Federal judge agrees to temporary injunction for 35 Navy SEALS seeking religious exemption from vaccine mandate and says ‘There is no COVID-19 exception to the First Amendment’
- Judge Reed O’Connor, from Texas, granted a temporary injunction in response to a lawsuit filed by 35 active-duty SEALs and three reservists in November
- The service members, represented by First Liberty Institute, are seeking exemption from President Biden’s vaccine mandate for religious reasons
- The challengers were warned that they could suffer serious repercussions for their refusal to follow the mandate upon expressing their concerns
- Being considered as disqualified for Special Operations and deployment missions is among one of those consequences
- More than 99 percent of active-duty Navy service members are fully vaccinated against Covid-19
Judge Reed O’Connor, the U.S. District Court Judge for the Northern District of Texas, ruled against the Biden administration’s vaccine requirement for active-duty members to vaccinate themselves against COVID in a lawsuit filed by 35 SEALS on Monday
A federal judge has granted a temporary injunction to 35 Navy SEALs who said they should be allowed a religious exemption to the US military’s COVID vaccine mandate.
Judge Reed O’Connor, the U.S. District Court Judge for the Northern District of Texas, granted a temporary injunction on Monday in response to a lawsuit filed by First Liberty Institute in November on behalf of 35 active-duty SEALs who are Christian and three reservists who are seeking exemption from the vaccine requirement for religious reasons.
The order prevents the Navy from setting new policies that would allow those who would object for religious reasons to be considered ‘non-deployable’ or ‘disqualified’ from Special Operations. It effectively means the Pentagon can’t fire those SEALs for refusing the shot.
‘The Navy servicemembers in this case seek to vindicate the very freedoms they have sacrificed so much to protect,’ O’Connor wrote in his order. ‘The COVID-19 pandemic provides the government no license to abrogate those freedoms. There is no COVID-19 exception to the First Amendment. There is no military exclusion from our Constitution.’
DailyMail.com has contacted the US Navy for comment.
More than 99 percent of active-duty Navy service members are fully vaccinated against Covid-19, according to court documents related to the case. Pictured: A Navy commander receiving his second COVID-19 vaccine dose at Branch Health Clinic in Washington Navy Yard in D.C. in February.
Last year, the group of Navy Seals filed a lawsuit accusing the Navy of having ‘disdain for religious vaccine accommodations,’ in contrast to ‘certain secular vaccine exemptions’ — like privileges for medical reasons — that had been approved.
Those who challenged for religious reasons alleged, upon expressing their concerns to other officers, that they were warned that they could suffer serious repercussions for their refusal to follow the mandate, including being snubbed from consideration for Special Operations and deployment missions.
Some Christians have sought vaccine mandates because vaccines have been made with cells derived from aborted fetuses, although religious groups – including the staunchly pro-life Catholic Church, have insisted it is not sinful to receive a COVID vaccine, and has encouraged followers to have one.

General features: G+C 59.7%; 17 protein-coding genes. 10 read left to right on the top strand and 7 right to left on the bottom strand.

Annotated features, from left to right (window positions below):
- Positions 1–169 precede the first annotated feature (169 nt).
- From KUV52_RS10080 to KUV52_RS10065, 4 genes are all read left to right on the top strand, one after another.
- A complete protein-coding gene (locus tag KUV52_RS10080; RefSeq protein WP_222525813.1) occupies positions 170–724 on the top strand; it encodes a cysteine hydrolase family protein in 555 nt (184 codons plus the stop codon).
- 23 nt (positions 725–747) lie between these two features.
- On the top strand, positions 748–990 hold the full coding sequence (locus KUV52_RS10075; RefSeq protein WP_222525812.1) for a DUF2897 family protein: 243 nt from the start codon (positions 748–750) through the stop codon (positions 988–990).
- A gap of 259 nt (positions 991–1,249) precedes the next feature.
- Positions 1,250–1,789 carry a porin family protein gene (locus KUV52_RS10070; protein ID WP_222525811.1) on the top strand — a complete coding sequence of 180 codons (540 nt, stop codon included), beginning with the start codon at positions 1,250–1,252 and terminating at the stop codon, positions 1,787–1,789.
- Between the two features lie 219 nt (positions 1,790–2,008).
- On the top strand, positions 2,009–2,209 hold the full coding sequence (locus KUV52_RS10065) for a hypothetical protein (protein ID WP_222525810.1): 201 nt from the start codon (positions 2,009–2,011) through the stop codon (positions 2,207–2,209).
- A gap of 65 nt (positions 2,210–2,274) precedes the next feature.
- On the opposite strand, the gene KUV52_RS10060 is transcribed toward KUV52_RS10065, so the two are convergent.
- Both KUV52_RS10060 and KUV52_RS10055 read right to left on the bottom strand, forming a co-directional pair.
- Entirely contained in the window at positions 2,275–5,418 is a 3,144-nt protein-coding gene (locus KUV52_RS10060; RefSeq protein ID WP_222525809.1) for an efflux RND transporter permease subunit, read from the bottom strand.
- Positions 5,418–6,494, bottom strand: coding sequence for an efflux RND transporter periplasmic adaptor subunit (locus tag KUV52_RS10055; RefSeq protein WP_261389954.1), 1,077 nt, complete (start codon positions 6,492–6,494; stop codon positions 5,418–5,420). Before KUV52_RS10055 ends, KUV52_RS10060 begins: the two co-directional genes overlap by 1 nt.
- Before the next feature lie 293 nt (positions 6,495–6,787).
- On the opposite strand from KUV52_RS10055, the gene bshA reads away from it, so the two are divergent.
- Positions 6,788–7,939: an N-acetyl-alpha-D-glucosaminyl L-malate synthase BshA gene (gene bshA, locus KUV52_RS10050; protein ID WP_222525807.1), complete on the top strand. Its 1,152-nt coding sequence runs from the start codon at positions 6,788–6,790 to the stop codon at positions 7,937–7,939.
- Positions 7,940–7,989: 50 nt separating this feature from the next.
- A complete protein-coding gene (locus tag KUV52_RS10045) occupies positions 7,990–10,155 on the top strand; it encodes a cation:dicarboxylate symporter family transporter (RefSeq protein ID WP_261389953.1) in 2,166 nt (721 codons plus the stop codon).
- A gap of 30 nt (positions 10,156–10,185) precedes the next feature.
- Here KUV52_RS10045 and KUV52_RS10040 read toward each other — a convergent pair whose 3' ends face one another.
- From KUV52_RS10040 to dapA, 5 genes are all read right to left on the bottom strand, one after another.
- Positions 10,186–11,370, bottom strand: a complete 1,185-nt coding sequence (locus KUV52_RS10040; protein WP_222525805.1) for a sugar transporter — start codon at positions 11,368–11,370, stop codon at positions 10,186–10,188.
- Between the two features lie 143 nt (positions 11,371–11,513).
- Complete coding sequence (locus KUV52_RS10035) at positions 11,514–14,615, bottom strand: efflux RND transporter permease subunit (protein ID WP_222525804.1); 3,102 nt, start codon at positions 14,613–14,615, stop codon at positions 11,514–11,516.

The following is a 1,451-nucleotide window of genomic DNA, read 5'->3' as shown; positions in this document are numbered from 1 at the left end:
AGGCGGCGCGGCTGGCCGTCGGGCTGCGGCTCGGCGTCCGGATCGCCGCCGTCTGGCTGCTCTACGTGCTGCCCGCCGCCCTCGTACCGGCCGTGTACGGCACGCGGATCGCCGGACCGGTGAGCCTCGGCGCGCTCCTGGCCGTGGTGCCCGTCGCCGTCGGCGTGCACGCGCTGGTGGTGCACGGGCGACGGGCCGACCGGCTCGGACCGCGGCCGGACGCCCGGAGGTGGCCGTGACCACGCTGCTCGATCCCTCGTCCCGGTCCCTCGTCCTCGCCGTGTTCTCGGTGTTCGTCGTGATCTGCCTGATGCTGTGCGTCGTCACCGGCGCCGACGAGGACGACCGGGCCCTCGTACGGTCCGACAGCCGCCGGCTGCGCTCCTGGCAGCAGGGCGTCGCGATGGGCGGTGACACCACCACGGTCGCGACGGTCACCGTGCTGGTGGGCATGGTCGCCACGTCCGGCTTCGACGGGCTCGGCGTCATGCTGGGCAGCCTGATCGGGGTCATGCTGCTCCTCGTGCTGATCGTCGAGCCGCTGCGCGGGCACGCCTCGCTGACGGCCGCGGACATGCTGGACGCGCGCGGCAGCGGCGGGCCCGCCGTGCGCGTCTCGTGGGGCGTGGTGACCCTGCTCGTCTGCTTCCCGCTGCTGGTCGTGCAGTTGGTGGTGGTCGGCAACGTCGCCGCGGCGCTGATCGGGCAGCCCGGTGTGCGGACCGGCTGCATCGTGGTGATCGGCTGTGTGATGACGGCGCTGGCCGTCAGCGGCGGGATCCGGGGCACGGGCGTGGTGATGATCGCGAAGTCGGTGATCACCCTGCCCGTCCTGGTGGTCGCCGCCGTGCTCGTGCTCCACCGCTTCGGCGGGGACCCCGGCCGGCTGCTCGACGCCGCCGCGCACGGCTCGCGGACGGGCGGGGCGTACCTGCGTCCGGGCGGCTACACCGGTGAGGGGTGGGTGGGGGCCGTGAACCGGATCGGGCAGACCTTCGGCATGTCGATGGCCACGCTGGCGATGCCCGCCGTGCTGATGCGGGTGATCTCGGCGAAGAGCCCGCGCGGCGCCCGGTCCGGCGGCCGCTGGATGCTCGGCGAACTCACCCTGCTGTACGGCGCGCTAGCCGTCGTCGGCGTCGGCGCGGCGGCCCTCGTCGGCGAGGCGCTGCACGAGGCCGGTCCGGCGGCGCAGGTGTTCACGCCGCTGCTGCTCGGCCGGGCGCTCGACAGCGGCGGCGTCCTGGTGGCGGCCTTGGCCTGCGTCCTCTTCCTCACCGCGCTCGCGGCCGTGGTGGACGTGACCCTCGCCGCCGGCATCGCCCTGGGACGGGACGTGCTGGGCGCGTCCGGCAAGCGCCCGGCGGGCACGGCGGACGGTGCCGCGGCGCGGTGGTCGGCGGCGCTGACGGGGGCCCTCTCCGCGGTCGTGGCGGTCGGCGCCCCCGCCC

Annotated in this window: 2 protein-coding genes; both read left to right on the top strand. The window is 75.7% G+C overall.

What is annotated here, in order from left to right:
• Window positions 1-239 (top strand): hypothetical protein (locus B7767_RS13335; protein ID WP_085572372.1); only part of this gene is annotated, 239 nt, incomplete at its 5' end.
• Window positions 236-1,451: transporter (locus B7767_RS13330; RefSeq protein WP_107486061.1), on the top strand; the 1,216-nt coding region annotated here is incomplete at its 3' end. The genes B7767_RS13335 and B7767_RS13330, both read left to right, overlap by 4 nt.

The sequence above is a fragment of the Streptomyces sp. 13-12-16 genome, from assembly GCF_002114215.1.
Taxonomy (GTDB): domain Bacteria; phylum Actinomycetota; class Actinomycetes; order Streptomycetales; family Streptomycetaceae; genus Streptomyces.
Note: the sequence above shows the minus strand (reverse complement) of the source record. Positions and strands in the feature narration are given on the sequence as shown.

More than 99 percent of active-duty Navy service members are fully vaccinated against Covid-19, according to court documents related to the case.
The lawsuit also cited that the Navy violated the group’s religious rights including the Free Exercise of Religion Clause of the Constitution and the Religious Freedom Restoration Act. The first law ensures protects citizens’ right to practice their religion as they please, so long as the practice does not run afoul of a ‘public morals’ or a compelling’ governmental interest, while the second is ‘ensures that interests in religious freedom are protected.’
In December, Sen. Ted Cruz (R-Texas) and other Republican members of Congress signed an amicus brief, backing the lawsuit.
‘Forcing a service member to choose between their faith and serving their country is abhorrent to the Constitution and America’s values,’ said Mike Berry, General Counsel for First Liberty Institute. ‘Punishing SEALs for simply asking for a religious accommodation is purely vindictive and punitive. We’re pleased that the court has acted to protect our brave warriors before more damage is done to our national security.’
In December, Republican Texas Sen. Ted Cruz (pictured) and other Republican members of Congress signed a legal brief in support of the lawsuit
O’Connor said that the plaintiffs were likely to succeed on their constitutional and RFRA claims.
Other vaccination rules set in place by the Department of Defense have also been earmarked by other lawsuits before Monday’s ruling. However, none of those cases had been granted preliminary orders, loosening the requirements.
The Biden administration’s vaccine policies for federal employees, and workers in health care and large companies are also being closely followed by the Supreme Court, which is considering to challenge them, but religious freedom is not considered as a central issue in either of those cases.
O’Connor’s order also comes as other U.S Marines face potential discharge or disqualifications for not being vaccinated after the Department of Defense’s mandate on Nov. 28 ordered all active-duty service members to seek vaccination.
As of December, the US has approximately 35,000 troops who remain unvaccinated, with 3,864 soldier refusals coming from the Army. .